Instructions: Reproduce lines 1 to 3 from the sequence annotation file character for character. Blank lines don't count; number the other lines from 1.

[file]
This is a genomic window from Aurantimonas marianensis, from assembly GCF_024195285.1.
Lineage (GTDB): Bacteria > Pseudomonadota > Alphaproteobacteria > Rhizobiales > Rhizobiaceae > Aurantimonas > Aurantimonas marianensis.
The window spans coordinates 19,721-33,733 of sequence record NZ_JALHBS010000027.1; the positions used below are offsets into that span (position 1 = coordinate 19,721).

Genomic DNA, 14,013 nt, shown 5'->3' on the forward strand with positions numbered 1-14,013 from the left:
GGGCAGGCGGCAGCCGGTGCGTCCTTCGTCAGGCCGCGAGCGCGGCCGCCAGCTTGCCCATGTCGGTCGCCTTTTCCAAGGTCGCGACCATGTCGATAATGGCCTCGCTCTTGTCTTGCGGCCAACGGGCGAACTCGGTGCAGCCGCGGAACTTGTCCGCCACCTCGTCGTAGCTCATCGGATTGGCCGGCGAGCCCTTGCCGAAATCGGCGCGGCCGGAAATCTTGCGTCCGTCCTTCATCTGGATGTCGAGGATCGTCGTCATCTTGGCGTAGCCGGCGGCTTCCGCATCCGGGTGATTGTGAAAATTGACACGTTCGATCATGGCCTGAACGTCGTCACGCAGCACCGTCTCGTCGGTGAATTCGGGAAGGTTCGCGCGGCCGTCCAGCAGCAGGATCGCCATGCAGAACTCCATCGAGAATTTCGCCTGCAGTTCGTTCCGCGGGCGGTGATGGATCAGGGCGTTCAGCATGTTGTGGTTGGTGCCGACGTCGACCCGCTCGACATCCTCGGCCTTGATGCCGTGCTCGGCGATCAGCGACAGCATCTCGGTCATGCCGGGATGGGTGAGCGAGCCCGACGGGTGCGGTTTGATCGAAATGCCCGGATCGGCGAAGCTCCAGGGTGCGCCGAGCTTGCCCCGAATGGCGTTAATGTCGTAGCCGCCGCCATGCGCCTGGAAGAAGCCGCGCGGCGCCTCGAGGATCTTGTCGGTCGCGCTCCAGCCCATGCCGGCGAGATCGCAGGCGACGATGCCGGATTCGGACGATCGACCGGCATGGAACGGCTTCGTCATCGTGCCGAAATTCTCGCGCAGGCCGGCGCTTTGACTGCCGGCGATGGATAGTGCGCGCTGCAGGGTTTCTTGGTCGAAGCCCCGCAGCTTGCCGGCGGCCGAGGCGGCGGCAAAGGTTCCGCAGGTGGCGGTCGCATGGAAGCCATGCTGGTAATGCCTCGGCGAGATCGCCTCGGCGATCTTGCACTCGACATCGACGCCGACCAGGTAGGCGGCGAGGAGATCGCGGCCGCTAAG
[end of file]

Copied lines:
This is a genomic window from Aurantimonas marianensis, from assembly GCF_024195285.1.
Lineage (GTDB): Bacteria > Pseudomonadota > Alphaproteobacteria > Rhizobiales > Rhizobiaceae > Aurantimonas > Aurantimonas marianensis.
The window spans coordinates 19,721-33,733 of sequence record NZ_JALHBS010000027.1; the positions used below are offsets into that span (position 1 = coordinate 19,721).